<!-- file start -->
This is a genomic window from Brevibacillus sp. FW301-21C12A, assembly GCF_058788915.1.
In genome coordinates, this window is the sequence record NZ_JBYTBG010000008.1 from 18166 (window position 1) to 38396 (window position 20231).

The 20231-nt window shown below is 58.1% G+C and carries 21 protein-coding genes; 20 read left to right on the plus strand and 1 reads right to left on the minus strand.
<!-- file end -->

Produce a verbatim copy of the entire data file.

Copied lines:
This is a genomic window from Brevibacillus sp. FW301-21C12A, assembly GCF_058788915.1.
In genome coordinates, this window is the sequence record NZ_JBYTBG010000008.1 from 18166 (window position 1) to 38396 (window position 20231).

The 20231-nt window shown below is 58.1% G+C and carries 21 protein-coding genes; 20 read left to right on the plus strand and 1 reads right to left on the minus strand.